The views of adults with Huntington’s disease on assisted dying: A qualitative exploration

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Abstract

Background:

Assisted dying is frequently debated publicly and research often includes the views of health professionals on this issue. However, the views of people with life-limiting conditions, for whom this issue is likely to have a different resonance, are less well represented.

Aim:

The purpose of this study was to explore the views of people who live with the inevitability of developing Huntington’s disease, a genetically transmitted disease which significantly limits life, on assisted dying.

Design:

Using thematic analysis methodology, individual semi-structured interviews were conducted.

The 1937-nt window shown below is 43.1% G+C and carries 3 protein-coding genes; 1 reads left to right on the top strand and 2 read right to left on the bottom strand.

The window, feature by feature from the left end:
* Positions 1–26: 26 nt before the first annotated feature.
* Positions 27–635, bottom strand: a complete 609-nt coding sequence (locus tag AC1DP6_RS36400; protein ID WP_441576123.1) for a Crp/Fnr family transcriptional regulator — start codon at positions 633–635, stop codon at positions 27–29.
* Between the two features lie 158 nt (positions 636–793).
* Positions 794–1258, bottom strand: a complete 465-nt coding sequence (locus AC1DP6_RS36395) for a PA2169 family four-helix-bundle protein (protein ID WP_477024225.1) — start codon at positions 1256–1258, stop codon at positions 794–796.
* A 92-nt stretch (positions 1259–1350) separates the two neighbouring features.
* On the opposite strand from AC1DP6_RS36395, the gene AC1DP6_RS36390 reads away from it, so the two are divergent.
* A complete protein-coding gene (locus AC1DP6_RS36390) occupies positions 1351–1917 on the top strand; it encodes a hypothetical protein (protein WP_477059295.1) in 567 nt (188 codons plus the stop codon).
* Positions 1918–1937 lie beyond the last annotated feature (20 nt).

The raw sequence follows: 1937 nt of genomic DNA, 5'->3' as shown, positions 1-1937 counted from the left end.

Setting/participants:

Seven participants (five women and two men) who were gene positive for Huntington’s disease took part in the study.

Results:

Four themes were extracted: (1) autonomy and kindness in assisted dying: the importance of moral principles; (2) Huntington’s disease threatens life and emphasises issues relating to death; (3) dilemmas in decision-making on assisted dying: “There are no winners” and (4) the absence of explicit discussion on dying and Huntington’s disease: “Elephants in the room”.

Conclusions:

Our findings suggest that talking to patients about assisted death may not cause harm and may even be invited by many patients with Huntington’s disease. The perspectives of those who live with Huntington’s disease, especially given its extended effects within families, add significant clinical and theoretical insights.

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